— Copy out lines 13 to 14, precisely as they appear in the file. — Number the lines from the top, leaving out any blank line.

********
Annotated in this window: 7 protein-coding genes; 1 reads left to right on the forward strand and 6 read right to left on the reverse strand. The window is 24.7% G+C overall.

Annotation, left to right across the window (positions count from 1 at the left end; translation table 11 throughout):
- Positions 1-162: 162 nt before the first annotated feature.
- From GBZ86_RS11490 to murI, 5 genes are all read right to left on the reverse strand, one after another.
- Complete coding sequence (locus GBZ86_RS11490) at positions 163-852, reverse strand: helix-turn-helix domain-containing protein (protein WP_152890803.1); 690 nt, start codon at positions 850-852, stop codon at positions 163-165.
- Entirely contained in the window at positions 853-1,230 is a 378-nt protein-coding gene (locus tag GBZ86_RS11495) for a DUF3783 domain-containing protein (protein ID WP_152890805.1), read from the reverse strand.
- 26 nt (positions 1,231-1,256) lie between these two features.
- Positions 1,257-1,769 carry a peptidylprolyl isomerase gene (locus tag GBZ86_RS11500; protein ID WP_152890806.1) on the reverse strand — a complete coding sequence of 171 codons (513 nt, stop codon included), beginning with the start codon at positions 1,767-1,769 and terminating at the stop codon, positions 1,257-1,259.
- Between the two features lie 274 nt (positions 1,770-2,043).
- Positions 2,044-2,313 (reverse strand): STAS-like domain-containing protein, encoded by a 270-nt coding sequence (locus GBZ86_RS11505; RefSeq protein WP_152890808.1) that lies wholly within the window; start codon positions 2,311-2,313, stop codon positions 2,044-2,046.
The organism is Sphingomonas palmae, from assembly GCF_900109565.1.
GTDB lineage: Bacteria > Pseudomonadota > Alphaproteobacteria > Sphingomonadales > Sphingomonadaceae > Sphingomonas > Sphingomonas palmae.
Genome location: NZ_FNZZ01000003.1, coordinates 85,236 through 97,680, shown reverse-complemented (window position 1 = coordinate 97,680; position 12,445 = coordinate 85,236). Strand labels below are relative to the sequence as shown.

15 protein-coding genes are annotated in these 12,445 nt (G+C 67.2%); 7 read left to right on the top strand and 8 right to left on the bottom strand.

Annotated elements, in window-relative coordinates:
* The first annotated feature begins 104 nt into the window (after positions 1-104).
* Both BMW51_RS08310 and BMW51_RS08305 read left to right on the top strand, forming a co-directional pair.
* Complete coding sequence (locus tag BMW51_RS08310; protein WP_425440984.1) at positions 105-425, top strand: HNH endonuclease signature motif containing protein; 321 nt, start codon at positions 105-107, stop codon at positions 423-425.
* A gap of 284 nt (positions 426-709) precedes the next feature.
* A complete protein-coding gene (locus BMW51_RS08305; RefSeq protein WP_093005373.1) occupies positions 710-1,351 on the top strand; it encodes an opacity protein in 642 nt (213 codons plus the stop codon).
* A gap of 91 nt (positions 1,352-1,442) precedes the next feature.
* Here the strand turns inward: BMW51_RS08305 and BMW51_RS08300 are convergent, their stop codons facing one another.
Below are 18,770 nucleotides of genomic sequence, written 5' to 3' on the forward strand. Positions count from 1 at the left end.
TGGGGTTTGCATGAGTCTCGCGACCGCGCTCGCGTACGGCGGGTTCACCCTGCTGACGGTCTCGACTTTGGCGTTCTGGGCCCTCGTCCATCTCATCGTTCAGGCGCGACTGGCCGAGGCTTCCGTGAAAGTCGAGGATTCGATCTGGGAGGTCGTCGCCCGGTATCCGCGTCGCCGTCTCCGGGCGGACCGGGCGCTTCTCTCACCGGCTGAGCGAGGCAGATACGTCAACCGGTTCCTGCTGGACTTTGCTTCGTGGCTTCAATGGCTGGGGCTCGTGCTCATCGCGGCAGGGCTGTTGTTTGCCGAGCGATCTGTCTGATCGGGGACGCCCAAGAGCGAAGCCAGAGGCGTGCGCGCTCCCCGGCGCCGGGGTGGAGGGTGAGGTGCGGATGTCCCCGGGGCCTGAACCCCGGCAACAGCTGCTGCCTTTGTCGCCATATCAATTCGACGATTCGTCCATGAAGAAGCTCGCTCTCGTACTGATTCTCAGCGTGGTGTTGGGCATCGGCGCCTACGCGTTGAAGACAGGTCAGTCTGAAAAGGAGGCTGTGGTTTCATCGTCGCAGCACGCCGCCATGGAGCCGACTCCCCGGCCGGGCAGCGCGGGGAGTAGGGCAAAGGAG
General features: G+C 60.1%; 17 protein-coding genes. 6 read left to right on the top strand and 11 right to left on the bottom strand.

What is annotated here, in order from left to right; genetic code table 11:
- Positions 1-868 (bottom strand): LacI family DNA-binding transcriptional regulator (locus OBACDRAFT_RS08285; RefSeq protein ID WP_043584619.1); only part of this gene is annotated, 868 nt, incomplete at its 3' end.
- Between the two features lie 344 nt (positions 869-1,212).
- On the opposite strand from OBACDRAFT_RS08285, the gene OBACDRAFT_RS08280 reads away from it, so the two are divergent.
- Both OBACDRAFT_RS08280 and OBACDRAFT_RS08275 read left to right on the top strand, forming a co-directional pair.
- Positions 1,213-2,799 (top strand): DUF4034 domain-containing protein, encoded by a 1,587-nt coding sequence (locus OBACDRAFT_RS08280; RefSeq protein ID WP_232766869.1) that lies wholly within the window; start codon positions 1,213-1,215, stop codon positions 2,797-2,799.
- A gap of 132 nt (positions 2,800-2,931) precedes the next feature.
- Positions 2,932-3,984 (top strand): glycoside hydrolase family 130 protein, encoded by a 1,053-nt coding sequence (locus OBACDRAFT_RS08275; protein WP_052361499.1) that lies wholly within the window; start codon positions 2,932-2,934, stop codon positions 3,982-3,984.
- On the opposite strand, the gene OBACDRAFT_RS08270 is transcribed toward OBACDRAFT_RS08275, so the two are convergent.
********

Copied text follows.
Genome location: NZ_FNZZ01000003.1, coordinates 85,236 through 97,680, shown reverse-complemented (window position 1 = coordinate 97,680; position 12,445 = coordinate 85,236). Strand labels below are relative to the sequence as shown.

15 protein-coding genes are annotated in these 12,445 nt (G+C 67.2%); 7 read left to right on the top strand and 8 right to left on the bottom strand.